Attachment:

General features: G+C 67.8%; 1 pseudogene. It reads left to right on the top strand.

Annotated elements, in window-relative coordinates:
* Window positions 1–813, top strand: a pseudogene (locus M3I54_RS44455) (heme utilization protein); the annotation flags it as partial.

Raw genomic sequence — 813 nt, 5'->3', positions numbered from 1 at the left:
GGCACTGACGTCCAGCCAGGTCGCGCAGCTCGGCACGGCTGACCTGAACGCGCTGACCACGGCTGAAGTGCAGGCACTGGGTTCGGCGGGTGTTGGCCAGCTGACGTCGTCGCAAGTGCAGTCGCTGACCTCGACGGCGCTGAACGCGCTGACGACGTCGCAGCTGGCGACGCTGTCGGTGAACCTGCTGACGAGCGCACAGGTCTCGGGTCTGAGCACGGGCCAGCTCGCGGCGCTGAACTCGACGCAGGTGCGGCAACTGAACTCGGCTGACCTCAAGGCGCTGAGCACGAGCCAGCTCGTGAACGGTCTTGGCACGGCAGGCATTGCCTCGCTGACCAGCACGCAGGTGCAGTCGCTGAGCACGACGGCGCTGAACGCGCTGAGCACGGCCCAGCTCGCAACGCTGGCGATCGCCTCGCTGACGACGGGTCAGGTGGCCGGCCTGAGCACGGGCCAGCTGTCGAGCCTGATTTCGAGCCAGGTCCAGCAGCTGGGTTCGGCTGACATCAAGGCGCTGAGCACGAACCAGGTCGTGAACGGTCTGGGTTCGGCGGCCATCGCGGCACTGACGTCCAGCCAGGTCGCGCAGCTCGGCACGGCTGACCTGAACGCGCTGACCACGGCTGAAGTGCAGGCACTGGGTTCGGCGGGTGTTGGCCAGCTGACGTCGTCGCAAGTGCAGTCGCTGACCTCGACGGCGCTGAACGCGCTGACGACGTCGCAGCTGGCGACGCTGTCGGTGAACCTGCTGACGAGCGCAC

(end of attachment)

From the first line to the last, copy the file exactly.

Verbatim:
General features: G+C 67.8%; 1 pseudogene. It reads left to right on the top strand.

Annotated elements, in window-relative coordinates:
* Window positions 1–813, top strand: a pseudogene (locus M3I54_RS44455) (heme utilization protein); the annotation flags it as partial.

Raw genomic sequence — 813 nt, 5'->3', positions numbered from 1 at the left:
GGCACTGACGTCCAGCCAGGTCGCGCAGCTCGGCACGGCTGACCTGAACGCGCTGACCACGGCTGAAGTGCAGGCACTGGGTTCGGCGGGTGTTGGCCAGCTGACGTCGTCGCAAGTGCAGTCGCTGACCTCGACGGCGCTGAACGCGCTGACGACGTCGCAGCTGGCGACGCTGTCGGTGAACCTGCTGACGAGCGCACAGGTCTCGGGTCTGAGCACGGGCCAGCTCGCGGCGCTGAACTCGACGCAGGTGCGGCAACTGAACTCGGCTGACCTCAAGGCGCTGAGCACGAGCCAGCTCGTGAACGGTCTTGGCACGGCAGGCATTGCCTCGCTGACCAGCACGCAGGTGCAGTCGCTGAGCACGACGGCGCTGAACGCGCTGAGCACGGCCCAGCTCGCAACGCTGGCGATCGCCTCGCTGACGACGGGTCAGGTGGCCGGCCTGAGCACGGGCCAGCTGTCGAGCCTGATTTCGAGCCAGGTCCAGCAGCTGGGTTCGGCTGACATCAAGGCGCTGAGCACGAACCAGGTCGTGAACGGTCTGGGTTCGGCGGCCATCGCGGCACTGACGTCCAGCCAGGTCGCGCAGCTCGGCACGGCTGACCTGAACGCGCTGACCACGGCTGAAGTGCAGGCACTGGGTTCGGCGGGTGTTGGCCAGCTGACGTCGTCGCAAGTGCAGTCGCTGACCTCGACGGCGCTGAACGCGCTGACGACGTCGCAGCTGGCGACGCTGTCGGTGAACCTGCTGACGAGCGCAC